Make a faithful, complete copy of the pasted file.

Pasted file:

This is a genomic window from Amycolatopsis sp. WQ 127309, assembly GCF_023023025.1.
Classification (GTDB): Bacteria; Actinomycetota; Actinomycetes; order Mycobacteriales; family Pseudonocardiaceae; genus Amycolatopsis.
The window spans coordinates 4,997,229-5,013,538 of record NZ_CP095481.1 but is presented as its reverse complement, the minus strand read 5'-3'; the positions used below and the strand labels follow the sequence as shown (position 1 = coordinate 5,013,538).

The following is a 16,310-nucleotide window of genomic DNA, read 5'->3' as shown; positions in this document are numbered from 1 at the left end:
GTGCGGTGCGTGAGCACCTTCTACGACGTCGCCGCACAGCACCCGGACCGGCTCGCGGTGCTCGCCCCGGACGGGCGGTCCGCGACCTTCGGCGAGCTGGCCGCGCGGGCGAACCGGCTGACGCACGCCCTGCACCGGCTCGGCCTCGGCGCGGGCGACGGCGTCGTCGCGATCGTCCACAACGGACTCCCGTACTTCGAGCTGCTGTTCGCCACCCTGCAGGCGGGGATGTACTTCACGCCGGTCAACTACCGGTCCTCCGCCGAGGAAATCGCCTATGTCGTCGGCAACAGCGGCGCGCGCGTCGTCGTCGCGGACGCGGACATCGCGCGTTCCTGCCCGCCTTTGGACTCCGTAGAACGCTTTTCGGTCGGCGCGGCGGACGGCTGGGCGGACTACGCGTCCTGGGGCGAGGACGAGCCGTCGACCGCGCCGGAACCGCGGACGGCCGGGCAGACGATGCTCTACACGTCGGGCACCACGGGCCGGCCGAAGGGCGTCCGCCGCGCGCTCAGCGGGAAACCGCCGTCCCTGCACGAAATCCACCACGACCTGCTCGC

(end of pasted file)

This is a genomic window from Amycolatopsis sp. WQ 127309, assembly GCF_023023025.1.
Classification (GTDB): Bacteria; Actinomycetota; Actinomycetes; order Mycobacteriales; family Pseudonocardiaceae; genus Amycolatopsis.
The window spans coordinates 4,997,229-5,013,538 of record NZ_CP095481.1 but is presented as its reverse complement, the minus strand read 5'-3'; the positions used below and the strand labels follow the sequence as shown (position 1 = coordinate 5,013,538).

The following is a 16,310-nucleotide window of genomic DNA, read 5'->3' as shown; positions in this document are numbered from 1 at the left end:
GTGCGGTGCGTGAGCACCTTCTACGACGTCGCCGCACAGCACCCGGACCGGCTCGCGGTGCTCGCCCCGGACGGGCGGTCCGCGACCTTCGGCGAGCTGGCCGCGCGGGCGAACCGGCTGACGCACGCCCTGCACCGGCTCGGCCTCGGCGCGGGCGACGGCGTCGTCGCGATCGTCCACAACGGACTCCCGTACTTCGAGCTGCTGTTCGCCACCCTGCAGGCGGGGATGTACTTCACGCCGGTCAACTACCGGTCCTCCGCCGAGGAAATCGCCTATGTCGTCGGCAACAGCGGCGCGCGCGTCGTCGTCGCGGACGCGGACATCGCGCGTTCCTGCCCGCCTTTGGACTCCGTAGAACGCTTTTCGGTCGGCGCGGCGGACGGCTGGGCGGACTACGCGTCCTGGGGCGAGGACGAGCCGTCGACCGCGCCGGAACCGCGGACGGCCGGGCAGACGATGCTCTACACGTCGGGCACCACGGGCCGGCCGAAGGGCGTCCGCCGCGCGCTCAGCGGGAAACCGCCGTCCCTGCACGAAATCCACCACGACCTGCTCGC